Fiber Essential, but Why?
Those who read about health in the news, may have noticed quite a few articles in the last several years about the beneficial health effects of the microbiome. As the medical community has begun to understand the importance of microbes to the human body, the scientific consensus has become that a healthy microbiome is necessary for optimal physical and mental well-being. Therefore, the pressing question becomes, “what is the best way to support my microbiome?”.
We have written about things we all can do to foster the health of our vital microbes. We have discussed the importance of eating a varied diet including lots of fermented foods. We have outlined the harm that can be caused to our microbiome by alcohol, food additives such as preservatives and particularly antibiotics. We have warned that chemicals used in farming can disrupt the mix of microbes in our gut, giving us good incentive to buy organically whenever possible. Even stress can affect the mix of microbes in the gut.
But there is an easy change that we can all make that will make our gut microbes thrive. Researchers have found that fiber (in particular roughage) is a star player in keeping our microbiome working as it should. Roughage is the component of fiber that can’t be digested by us. It is the fibrous material in fruits, vegetables, nuts, and grains.
Doctors, nutritionists, and nagging parents have been advising for years that it is important to include a lot of fiber in the diet, without fully understanding why it was good for us. The somewhat puzzling thing about this advice, however, is that most of the fiber we eat is indigestible and provides no nutritional value whatsoever, but longitudinal studies show that people who eat more fiber in their diets live longer, on average, than those who don’t, and have lower rates of diabetes, heart disease and arthritis. So what about it is beneficial for health?
An early theory behind why eating roughage is good for us was that it “roughs-up” (hence roughage) the digestive tract as it passed through, causing the body to create mucous that helps smooth along the digestive process. Another theory held that the roughage absorbed water while in the digestive tract, thereby increasing the volume of stool. More voluminous stool keeps bowel movements regular, with waste product and food moving through the digestive tract. Those both sounds like good reasons to eat fiber, but are they enough to promote a statistically longer life-span?
Recent studies have revealed that there is another reason to eat a lot of roughage – perhaps more important than those which were given to us in the past. We may not be able to digest roughage, but bacteria are very effective at it. Many health-promoting microbes that live in our digestive tracts need fiber to grow and thrive.
How Roughage Helps Gut Microbes to Help Us
Two researchers undertook studies, written about in the New York Times in 2018, to learn more about why fiber is good for us. What their research suggests is that fiber is good for us because feeds the multitudes of bacteria, which live in our guts and keep our digestion and immune systems working well.
Dr. Andrew Gewirtz from Georgia State University and his colleagues attempted to determine whether fiber affected the gut microbiome in mice. Dr. Gewirtz initially fed mice a high fiber diet and then examined which and how many different bacteria were found in their guts.
They then dramatically reduced the overall fiber in the mice’s diet. The overall population of gut microbes dropped 10 fold after their change in menu.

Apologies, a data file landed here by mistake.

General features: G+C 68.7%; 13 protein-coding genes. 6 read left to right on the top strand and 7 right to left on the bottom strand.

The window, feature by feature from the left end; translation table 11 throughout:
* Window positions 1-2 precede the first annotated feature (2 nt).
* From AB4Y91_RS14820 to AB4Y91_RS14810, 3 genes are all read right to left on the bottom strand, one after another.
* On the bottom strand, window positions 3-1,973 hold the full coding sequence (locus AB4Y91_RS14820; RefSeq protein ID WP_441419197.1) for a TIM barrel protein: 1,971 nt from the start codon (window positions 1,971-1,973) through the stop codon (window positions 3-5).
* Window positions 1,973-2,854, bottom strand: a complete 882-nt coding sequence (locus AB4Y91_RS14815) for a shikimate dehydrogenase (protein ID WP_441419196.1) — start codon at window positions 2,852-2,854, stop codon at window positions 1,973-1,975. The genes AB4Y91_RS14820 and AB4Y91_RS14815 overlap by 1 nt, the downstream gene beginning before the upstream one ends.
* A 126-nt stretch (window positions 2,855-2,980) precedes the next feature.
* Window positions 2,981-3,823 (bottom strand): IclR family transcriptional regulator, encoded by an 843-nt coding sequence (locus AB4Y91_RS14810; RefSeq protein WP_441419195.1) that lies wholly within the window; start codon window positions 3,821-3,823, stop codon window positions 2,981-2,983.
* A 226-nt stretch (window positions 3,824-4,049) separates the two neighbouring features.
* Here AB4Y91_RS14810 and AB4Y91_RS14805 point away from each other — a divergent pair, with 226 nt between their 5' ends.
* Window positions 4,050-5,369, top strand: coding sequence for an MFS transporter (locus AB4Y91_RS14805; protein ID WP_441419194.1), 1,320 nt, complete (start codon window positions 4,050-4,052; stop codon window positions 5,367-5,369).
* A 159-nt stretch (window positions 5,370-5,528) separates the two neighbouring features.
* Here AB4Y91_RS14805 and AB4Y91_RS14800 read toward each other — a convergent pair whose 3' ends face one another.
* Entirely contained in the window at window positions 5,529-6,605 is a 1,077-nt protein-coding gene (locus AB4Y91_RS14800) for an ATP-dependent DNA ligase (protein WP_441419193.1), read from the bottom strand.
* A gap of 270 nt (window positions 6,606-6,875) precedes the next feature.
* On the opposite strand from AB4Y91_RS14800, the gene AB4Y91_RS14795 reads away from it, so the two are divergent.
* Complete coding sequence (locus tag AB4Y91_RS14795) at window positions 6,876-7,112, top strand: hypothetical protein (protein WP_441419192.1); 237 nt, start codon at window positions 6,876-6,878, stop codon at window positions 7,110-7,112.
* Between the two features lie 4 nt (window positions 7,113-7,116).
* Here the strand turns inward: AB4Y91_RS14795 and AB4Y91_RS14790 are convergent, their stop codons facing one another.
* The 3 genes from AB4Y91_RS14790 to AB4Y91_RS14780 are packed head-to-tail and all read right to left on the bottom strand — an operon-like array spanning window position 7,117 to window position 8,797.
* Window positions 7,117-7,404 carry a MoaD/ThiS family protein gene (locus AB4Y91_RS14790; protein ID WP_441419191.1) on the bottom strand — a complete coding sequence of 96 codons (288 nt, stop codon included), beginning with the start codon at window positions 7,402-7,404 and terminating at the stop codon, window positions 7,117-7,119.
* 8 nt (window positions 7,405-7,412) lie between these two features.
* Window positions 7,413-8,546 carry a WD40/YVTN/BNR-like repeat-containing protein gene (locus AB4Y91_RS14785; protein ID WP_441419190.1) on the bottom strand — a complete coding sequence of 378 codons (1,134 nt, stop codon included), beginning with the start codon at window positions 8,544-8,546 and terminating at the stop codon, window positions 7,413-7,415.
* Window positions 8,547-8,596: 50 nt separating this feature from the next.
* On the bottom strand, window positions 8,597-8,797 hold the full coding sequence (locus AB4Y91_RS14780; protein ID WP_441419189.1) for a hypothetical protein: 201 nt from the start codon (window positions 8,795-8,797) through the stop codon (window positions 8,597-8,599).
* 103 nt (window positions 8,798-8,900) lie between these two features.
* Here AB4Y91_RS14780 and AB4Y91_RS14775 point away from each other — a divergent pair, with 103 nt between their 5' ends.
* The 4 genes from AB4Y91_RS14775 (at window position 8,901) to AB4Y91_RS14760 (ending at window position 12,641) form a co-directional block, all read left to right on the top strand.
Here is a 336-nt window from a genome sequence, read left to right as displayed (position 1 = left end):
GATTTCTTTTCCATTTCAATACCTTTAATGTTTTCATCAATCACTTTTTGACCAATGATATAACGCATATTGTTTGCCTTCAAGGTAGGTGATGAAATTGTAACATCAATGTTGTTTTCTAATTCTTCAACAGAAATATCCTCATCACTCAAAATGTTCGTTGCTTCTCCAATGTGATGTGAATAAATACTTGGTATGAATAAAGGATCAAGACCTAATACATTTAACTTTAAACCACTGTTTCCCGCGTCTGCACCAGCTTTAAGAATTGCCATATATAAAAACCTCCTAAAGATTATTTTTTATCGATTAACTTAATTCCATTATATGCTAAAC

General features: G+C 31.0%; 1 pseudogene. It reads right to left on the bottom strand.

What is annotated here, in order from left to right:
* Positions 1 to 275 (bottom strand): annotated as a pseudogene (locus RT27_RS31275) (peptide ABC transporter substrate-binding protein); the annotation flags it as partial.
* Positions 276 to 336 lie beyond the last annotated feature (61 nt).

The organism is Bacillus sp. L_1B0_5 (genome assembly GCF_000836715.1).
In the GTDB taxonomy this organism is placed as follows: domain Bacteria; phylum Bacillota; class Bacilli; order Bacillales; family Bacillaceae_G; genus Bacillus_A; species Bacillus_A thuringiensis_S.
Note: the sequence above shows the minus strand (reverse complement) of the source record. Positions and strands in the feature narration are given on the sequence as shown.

Fredrik Bäckhed, a biologist at the University of Gothenburg in Sweden, decided to take this experiment one step further. After initially feeding the mice a fiber-rich diet, he and his colleagues then altered the diets by reducing fiber and adding lard, sugar and lots of protein. The doctors found that the mix of microbes changed dramatically – many previously common species became rare and previously rare species became numerous.
When Dr. Bäckhed’s team examined the mice themselves, the found that inflammation in the digestive tract had increased significantly in the mice within only a few days after the low-fiber diet was initiated. Blood suger levels went up. Their body fat content increased.
The team then added fiber (inulin) into a second group of mice that were being fed the same high-fat, unhealthy diet as the first group. The inulin seemed to counteract many of the unhealthy effects of the high-fat diet.
Dr. Gewitz also fed inulin, in even higher doses than the amounts given by Dr. Bäckhed’s team, to a set of mice subjects that were also on a high-fat, low-fiber diet. It seemed to protect the mice from many the ill-effects as compared to their mouse compatriots on the same diet that weren’t given the inulin. The diversity and number of gut microbes of in these junk-food fed mice remained as high as the control group of mice fed only the high-fiber diet. Mucous levels, which protect the gut from inflammation, were normal and the mice put on less weight than their low-fiber fed counterparts.
As the number and diversity of gut microbes increased in the mouse microbiomes when fiber was included, health of the mice improved – even with an otherwise unhealthy diet.
Why Should We Care that our Gut Bugs are Well-fed?
It seems that when our gut microbes are fed a diet rich in fiber, not only do they thrive and multiply but they nurture our well-being as well.
The mucous membrane they produce in our digestive tract lines it, keeping bacteria and pathogens from entering our body. This reduces chronic inflammation, which can be a precursor to many harmful diseases such as Diabetes 2, insulin resistance syndrome, arthritis, and inflammatory bowel disease (IBD).
Our microbes also support our immune system by directly attacking and killing harmful bacteria and viruses that enter the digestive tract. They signal to our immune system by means of neurotransmitters nerve to produce more disease fighting cells when they sense the presence of a threat.